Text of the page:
“A long time ago, in a galaxy far, far away…”
Sometimes I think we need to remember the Star Wars opening crawl when we approach ancient texts to “get a message.” Find an analogy between then and now, is the advice we often get. But maybe a better piece of advice is to look for the disconnect between the author and his or her audience and ourselves. This seems to me to be a sign of respect for the text, its otherness, its “alien ness.” People don’t like it when we say “I know just how you feel.” Why would a biblical text like it any better?
I was working with (better language than “working on” ) 2 Corinthians 5:1-10 for the first sermon of a series I’m preaching at a Presbyterian women’s conference this June. In that text Paul is groaning in his tent (his earthly body, his earthly sufferings and limitations). It occurred to me, after a couple of hours of trying to connect with his pain, that maybe middle and upper middle class Americans like their tents. Maybe rather than groaning and wishing for the “house not made with hands, eternal in the heavens,” we are happily putting up dry wall on the inside flaps of our tents, and spackling over the seams that would let the cold wind in. Maybe we are humming to our Ipods as we attempt to make the impermanent permanent.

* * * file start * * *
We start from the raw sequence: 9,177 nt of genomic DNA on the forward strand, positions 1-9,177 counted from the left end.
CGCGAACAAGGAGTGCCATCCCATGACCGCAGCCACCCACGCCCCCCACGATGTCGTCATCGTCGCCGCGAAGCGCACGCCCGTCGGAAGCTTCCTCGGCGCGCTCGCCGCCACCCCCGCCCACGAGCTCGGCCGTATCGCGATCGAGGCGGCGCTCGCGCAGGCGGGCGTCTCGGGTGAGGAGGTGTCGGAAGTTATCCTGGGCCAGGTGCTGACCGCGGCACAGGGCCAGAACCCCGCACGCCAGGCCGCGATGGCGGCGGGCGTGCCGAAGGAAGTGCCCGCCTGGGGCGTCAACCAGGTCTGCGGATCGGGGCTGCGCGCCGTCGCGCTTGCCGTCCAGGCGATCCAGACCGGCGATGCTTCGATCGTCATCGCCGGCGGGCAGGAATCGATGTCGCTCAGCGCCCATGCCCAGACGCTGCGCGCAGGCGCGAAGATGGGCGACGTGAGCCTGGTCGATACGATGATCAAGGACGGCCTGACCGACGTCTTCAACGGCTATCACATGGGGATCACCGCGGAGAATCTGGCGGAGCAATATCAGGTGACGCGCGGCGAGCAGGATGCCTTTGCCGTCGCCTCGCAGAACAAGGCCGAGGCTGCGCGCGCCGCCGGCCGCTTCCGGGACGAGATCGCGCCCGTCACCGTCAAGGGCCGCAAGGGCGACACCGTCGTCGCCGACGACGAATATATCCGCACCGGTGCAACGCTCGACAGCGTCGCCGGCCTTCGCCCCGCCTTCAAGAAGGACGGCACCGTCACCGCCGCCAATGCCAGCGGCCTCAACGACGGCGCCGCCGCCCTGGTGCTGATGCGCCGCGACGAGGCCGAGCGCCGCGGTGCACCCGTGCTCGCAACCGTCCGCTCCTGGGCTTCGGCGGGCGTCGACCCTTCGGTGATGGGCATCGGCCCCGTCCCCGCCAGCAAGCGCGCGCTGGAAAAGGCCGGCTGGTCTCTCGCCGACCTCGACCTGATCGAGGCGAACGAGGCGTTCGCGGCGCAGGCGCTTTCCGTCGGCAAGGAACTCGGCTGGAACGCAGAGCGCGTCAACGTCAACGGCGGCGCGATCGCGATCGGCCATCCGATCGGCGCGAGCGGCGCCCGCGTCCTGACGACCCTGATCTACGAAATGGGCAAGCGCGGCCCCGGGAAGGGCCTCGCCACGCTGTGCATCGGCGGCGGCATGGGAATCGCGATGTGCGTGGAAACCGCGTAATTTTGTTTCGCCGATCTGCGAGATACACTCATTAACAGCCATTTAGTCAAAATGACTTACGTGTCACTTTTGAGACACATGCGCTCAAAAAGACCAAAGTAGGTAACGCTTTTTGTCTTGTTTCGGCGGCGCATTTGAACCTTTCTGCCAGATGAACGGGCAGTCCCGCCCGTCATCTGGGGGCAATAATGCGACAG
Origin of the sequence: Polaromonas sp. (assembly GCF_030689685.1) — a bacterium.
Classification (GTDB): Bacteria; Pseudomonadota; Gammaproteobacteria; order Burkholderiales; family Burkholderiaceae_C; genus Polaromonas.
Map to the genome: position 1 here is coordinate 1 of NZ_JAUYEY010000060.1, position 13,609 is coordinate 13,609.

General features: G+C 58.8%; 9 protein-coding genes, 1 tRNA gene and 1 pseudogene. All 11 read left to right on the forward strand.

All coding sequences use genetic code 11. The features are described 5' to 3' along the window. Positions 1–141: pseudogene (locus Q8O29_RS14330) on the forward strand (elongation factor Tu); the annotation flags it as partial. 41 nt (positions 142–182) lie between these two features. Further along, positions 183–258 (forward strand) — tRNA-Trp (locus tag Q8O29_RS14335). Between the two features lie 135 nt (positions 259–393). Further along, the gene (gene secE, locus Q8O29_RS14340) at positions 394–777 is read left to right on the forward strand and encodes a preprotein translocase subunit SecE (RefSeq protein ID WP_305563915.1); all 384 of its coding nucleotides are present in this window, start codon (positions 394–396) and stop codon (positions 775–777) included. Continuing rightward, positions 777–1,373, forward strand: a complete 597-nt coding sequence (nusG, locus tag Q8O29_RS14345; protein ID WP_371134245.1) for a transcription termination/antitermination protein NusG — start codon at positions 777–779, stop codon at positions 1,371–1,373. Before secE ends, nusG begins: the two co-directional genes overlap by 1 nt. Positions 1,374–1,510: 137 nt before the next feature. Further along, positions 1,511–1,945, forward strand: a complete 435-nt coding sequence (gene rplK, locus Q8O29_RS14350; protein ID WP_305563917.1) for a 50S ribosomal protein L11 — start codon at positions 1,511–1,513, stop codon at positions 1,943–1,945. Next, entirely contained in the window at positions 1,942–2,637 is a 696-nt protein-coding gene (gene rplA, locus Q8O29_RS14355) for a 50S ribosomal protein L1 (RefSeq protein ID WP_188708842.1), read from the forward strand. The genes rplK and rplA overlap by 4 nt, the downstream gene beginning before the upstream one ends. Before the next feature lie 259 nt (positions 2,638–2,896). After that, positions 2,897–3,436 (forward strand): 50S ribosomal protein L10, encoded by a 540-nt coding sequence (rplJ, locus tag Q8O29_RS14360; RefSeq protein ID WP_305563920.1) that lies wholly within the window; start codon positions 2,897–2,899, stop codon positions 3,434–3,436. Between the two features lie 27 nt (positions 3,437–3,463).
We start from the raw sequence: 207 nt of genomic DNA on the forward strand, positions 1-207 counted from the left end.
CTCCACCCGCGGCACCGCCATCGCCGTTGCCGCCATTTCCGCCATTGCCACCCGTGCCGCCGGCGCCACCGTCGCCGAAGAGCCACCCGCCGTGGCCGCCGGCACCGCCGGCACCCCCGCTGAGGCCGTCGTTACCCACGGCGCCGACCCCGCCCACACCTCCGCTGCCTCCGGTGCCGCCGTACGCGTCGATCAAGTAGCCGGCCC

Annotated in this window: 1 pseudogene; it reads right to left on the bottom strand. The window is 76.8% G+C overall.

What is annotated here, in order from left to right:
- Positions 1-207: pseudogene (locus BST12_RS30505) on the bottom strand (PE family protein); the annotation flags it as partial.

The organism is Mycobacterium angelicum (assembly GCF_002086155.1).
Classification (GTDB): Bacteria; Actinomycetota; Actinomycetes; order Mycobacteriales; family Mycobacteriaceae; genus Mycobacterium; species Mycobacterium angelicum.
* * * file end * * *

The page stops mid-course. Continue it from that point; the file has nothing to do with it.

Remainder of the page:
Once we admit that we are not where Paul is, we can begin to hear his message to where we are.